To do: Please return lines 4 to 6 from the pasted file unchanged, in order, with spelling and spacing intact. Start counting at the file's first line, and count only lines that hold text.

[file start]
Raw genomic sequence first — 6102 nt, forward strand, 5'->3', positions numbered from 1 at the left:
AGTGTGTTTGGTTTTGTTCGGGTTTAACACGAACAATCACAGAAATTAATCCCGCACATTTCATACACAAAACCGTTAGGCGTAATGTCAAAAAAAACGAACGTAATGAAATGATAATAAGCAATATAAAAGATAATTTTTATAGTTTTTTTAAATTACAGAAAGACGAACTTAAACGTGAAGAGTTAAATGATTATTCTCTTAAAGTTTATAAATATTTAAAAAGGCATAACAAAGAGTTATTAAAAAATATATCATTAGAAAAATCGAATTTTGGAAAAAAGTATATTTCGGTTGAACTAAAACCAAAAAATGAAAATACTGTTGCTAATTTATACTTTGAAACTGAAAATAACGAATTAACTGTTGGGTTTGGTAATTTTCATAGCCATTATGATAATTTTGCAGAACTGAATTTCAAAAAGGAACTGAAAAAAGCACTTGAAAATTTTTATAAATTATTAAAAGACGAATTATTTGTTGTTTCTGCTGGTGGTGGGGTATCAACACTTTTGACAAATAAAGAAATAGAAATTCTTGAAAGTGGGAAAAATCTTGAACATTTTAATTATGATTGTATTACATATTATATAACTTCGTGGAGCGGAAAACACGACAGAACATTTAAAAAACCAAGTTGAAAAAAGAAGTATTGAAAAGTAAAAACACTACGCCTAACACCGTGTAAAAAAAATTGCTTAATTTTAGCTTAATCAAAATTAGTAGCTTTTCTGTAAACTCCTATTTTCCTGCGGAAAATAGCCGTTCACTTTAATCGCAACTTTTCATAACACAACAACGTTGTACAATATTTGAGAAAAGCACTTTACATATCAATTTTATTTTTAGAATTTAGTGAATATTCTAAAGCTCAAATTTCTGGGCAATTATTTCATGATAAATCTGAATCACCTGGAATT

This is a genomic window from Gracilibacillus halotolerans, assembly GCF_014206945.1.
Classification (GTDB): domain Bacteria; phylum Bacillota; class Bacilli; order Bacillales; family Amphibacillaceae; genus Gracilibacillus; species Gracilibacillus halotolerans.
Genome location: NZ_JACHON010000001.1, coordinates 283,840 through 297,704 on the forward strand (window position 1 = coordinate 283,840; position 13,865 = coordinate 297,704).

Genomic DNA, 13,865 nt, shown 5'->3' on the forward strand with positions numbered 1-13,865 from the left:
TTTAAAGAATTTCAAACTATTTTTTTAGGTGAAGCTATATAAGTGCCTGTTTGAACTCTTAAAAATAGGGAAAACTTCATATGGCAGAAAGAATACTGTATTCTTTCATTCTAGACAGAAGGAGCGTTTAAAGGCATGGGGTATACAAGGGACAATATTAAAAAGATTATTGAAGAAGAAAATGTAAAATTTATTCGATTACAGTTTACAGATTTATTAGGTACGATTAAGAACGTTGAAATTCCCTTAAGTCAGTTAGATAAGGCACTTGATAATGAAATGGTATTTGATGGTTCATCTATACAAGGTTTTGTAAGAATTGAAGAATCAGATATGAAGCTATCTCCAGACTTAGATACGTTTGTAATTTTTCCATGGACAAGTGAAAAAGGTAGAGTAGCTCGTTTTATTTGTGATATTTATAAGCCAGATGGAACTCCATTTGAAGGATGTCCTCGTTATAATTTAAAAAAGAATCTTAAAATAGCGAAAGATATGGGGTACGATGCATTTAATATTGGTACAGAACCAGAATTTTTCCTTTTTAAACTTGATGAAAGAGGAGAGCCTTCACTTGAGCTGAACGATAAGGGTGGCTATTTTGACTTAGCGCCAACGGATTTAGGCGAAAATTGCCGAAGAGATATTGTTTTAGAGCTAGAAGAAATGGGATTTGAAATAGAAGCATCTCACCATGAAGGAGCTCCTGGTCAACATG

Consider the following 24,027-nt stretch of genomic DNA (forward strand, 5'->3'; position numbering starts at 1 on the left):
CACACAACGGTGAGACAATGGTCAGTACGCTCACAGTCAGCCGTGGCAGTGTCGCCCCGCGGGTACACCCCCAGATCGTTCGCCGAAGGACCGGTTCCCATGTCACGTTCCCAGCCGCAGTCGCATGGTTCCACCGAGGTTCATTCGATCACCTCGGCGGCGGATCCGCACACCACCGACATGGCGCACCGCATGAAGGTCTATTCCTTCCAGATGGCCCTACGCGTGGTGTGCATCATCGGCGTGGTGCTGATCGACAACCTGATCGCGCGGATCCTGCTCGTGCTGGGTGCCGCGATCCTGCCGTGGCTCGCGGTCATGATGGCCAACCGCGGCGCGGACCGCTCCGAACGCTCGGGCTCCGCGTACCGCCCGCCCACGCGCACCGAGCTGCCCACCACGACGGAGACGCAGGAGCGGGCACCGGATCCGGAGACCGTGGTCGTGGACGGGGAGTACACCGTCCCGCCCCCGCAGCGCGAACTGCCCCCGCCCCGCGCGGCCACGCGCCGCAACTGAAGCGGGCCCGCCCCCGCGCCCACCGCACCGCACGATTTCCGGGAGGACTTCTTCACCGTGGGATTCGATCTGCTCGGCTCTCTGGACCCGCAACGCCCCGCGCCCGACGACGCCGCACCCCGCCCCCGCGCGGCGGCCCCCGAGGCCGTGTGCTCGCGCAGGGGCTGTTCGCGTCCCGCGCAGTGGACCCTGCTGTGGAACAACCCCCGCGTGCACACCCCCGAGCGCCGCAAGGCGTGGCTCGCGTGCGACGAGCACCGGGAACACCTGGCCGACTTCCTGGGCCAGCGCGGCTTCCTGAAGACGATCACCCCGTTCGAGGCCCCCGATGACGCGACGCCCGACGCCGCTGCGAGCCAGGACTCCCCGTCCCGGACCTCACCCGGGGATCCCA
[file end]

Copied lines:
Classification (GTDB): domain Bacteria; phylum Bacillota; class Bacilli; order Bacillales; family Amphibacillaceae; genus Gracilibacillus; species Gracilibacillus halotolerans.
Genome location: NZ_JACHON010000001.1, coordinates 283,840 through 297,704 on the forward strand (window position 1 = coordinate 283,840; position 13,865 = coordinate 297,704).

Genomic DNA, 13,865 nt, shown 5'->3' on the forward strand with positions numbered 1-13,865 from the left: